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Don D. Wrote: Saw your website regarding RFI. I'm using a radio around printers/laptops/desktops. Anything that would cut ther electrical interference going to the headphones? I've got a decent signal, but get constant buzz, static and ringing. Any suggestions would be great, Don
John Browne wrote: Hi Don, What kind of radio??????????? John

Don D. Just a basic AM/FM/Cassette walkman type.

J.B. wrote: Don, I presume you are listening to am. If so, there's not much you can do about the interference except keep the radio away from the computer equipment. FM should work ok however. Is this your experience???

Don wrote: Yes, I am listening to AM. And yes I am only having interference problems with AM. Can't I do any kind of sheilding around the walkman or find something that would nock out at least the highest buzzing? What about those noise cancelling devices? Like the ones they sell for airplanes?

J. Browne wrote: Don, It would be a very hard technical problem to solve. Shielding the Walkman would not help because the interference and the am station are on the same radio frequency and the shield would block both. The problem is that the computer and especially the monitor are radiating an amplitude modulated (on and off pulses = 100% modulation) signal that is very rich in harmonics especially in the am band. These signals exit from the computer equipment through various routes: cables, ac cords, etc. The signals radiate directly through holes or unshielded places in the metal cabinet, through plastic cabinets and worse of all through the front of the monitor screen. To solve the problem at the source would require completely enclosing the computer equipment in a metal or screen box (a "Faraday Cage") and filtering all incoming and outgoing lines. On am, most portable radios are very directional and the signal can be peaked or nulled by turning or aiming the radio in the correct direction. By keeping the radio as far from the computer equipment as possible and turning it for best reception you could maybe improve your reception. Another solution could be used if you are listening to one particular station. You would need another am radio and an FM wireless microphone or transmitter such as "the sound bridge" sold by Parts Express at 1 800 338-0531. (I think it costs approx. 17 dollars and runs on one AAA battery. You locate one am radio somewhere away from the computers (within a couple of hundred feet), where it gets good reception, you then plug the sound bridge into the earphone jack on the radio. Turn on the sound bridge and turn the other radio to FM. Tune in the sound from the sound bridge on the FM set and you can listen with no problem even when relatively close to the computers. The am or amplitude modulated interference is not picked up very well by the FM radio and the FM station (formerly the am station)comes through loud and clear. Sincerely, John K. Browne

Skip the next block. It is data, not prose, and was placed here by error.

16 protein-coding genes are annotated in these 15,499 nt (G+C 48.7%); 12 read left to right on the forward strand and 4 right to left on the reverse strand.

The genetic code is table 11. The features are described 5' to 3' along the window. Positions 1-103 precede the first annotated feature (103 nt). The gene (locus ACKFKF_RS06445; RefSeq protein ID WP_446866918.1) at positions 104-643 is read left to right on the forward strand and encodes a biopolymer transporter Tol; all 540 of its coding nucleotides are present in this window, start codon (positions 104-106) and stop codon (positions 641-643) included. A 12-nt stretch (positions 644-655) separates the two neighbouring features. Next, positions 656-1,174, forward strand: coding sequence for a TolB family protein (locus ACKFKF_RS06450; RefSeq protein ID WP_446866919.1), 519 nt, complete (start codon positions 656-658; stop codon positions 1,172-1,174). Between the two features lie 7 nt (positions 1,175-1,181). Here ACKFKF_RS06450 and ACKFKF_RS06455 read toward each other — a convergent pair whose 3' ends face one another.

Don wrote: Thanks for the info. I'll try the sound bridge solution.

My sister works for a well known franchise electronics retail store and it seems that their telephone RFI filter (made by K-COM) is inferior to yours.
Recently, she had a customer come into the store seeking something better so I gave her your address and phone number. Because there are so many radio towers in this area(Worcester, Mass.), there could be quite a market for your filters. I saw a tower yesterday that appears to be 700 plus feet in height.
Have a great day.

Click on the picture for RFI filter construction.


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